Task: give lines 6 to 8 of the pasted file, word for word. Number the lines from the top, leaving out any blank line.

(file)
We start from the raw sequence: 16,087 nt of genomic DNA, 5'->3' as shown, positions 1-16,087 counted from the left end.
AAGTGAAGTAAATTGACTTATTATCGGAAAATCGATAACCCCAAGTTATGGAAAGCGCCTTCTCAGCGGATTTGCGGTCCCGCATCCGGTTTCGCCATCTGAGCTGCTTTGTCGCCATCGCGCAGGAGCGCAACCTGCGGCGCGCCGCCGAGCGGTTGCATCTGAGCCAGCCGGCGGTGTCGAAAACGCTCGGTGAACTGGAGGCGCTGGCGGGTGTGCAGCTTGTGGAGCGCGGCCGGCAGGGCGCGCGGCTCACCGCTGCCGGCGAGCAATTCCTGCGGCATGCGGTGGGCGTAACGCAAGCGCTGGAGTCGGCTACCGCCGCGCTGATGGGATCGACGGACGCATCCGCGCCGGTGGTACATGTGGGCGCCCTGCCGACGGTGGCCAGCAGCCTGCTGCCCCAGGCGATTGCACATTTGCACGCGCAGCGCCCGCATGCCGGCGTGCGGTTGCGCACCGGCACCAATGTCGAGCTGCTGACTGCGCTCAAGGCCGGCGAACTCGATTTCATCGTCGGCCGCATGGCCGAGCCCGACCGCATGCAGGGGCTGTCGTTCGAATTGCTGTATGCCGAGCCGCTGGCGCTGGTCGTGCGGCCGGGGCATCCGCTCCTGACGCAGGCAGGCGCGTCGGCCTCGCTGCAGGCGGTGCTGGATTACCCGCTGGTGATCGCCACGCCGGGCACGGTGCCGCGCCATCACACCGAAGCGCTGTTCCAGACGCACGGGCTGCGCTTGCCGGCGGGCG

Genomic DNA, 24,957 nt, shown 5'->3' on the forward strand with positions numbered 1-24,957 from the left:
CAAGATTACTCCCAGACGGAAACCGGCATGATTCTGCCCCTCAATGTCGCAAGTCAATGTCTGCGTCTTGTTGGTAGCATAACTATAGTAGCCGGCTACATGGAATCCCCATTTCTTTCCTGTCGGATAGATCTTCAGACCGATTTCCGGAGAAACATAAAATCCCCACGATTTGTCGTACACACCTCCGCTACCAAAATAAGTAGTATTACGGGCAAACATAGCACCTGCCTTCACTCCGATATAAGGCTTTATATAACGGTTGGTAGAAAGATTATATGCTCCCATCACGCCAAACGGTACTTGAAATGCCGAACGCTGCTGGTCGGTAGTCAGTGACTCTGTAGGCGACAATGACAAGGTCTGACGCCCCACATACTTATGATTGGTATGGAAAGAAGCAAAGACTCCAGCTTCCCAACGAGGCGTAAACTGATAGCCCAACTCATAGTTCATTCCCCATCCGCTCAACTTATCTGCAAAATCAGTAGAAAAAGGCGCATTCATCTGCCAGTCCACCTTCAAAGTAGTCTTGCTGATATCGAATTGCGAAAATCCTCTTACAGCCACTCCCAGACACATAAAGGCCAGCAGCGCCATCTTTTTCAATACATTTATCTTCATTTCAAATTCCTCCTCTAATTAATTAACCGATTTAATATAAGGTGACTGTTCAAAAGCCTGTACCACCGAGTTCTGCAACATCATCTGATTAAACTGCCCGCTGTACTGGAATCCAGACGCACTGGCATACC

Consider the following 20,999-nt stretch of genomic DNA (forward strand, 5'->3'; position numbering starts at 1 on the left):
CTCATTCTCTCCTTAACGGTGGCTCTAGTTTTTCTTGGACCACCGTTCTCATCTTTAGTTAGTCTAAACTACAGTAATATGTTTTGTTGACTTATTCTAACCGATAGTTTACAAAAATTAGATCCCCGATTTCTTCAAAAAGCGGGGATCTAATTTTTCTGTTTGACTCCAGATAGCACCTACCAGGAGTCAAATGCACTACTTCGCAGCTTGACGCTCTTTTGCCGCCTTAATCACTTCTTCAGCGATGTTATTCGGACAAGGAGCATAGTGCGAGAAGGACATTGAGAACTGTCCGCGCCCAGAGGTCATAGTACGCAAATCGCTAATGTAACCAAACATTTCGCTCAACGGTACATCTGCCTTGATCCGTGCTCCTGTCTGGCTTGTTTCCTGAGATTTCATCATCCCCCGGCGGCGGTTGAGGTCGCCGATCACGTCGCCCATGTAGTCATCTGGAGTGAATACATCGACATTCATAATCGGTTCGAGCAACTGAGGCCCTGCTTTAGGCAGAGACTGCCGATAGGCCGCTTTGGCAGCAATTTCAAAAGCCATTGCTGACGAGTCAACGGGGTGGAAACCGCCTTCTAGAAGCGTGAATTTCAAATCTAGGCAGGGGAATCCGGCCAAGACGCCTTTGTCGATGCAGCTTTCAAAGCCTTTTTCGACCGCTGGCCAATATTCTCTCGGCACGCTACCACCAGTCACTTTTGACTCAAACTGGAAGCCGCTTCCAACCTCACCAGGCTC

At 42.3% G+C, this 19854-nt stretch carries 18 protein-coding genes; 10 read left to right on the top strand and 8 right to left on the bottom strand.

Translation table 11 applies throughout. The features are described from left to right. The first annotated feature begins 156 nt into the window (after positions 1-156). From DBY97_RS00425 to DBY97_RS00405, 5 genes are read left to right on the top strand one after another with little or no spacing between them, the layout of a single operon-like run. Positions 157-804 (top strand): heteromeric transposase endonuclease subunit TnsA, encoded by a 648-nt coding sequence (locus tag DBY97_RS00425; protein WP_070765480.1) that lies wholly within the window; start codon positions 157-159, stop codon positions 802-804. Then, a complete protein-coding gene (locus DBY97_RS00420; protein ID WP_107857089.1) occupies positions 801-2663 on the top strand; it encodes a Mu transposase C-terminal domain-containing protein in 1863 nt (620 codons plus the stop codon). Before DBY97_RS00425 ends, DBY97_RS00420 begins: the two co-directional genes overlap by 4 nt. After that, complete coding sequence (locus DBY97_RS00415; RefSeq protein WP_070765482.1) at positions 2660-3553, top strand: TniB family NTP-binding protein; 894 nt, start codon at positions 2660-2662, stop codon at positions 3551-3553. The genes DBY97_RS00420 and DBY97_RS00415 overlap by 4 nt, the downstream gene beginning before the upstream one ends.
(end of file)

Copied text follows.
CTCATTCTCTCCTTAACGGTGGCTCTAGTTTTTCTTGGACCACCGTTCTCATCTTTAGTTAGTCTAAACTACAGTAATATGTTTTGTTGACTTATTCTAACCGATAGTTTACAAAAATTAGATCCCCGATTTCTTCAAAAAGCGGGGATCTAATTTTTCTGTTTGACTCCAGATAGCACCTACCAGGAGTCAAATGCACTACTTCGCAGCTTGACGCTCTTTTGCCGCCTTAATCACTTCTTCAGCGATGTTATTCGGACAAGGAGCATAGTGCGAGAAGGACATTGAGAACTGTCCGCGCCCAGAGGTCATAGTACGCAAATCGCTAATGTAACCAAACATTTCGCTCAACGGTACATCTGCCTTGATCCGTGCTCCTGTCTGGCTTGTTTCCTGAGATTTCATCATCCCCCGGCGGCGGTTGAGGTCGCCGATCACGTCGCCCATGTAGTCATCTGGAGTGAATACATCGACATTCATAATCGGTTCGAGCAACTGAGGCCCTGCTTTAGGCAGAGACTGCCGATAGGCCGCTTTGGCAGCAATTTCAAAAGCCATTGCTGACGAGTCAACGGGGTGGAAACCGCCTTCTAGAAGCGTGAATTTCAAATCTAGGCAGGGGAATCCGGCCAAGACGCCTTTGTCGATGCAGCTTTCAAAGCCTTTTTCGACCGCTGGCCAATATTCTCTCGGCACGCTACCACCAGTCACTTTTGACTCAAACTGGAAGCCGCTTCCAACCTCACCAGGCTC

At 42.3% G+C, this 19854-nt stretch carries 18 protein-coding genes; 10 read left to right on the top strand and 8 right to left on the bottom strand.

Translation table 11 applies throughout. The features are described from left to right. The first annotated feature begins 156 nt into the window (after positions 1-156). From DBY97_RS00425 to DBY97_RS00405, 5 genes are read left to right on the top strand one after another with little or no spacing between them, the layout of a single operon-like run. Positions 157-804 (top strand): heteromeric transposase endonuclease subunit TnsA, encoded by a 648-nt coding sequence (locus tag DBY97_RS00425; protein WP_070765480.1) that lies wholly within the window; start codon positions 157-159, stop codon positions 802-804. Then, a complete protein-coding gene (locus DBY97_RS00420; protein ID WP_107857089.1) occupies positions 801-2663 on the top strand; it encodes a Mu transposase C-terminal domain-containing protein in 1863 nt (620 codons plus the stop codon). Before DBY97_RS00425 ends, DBY97_RS00420 begins: the two co-directional genes overlap by 4 nt. After that, complete coding sequence (locus DBY97_RS00415; RefSeq protein WP_070765482.1) at positions 2660-3553, top strand: TniB family NTP-binding protein; 894 nt, start codon at positions 2660-2662, stop codon at positions 3551-3553. The genes DBY97_RS00420 and DBY97_RS00415 overlap by 4 nt, the downstream gene beginning before the upstream one ends.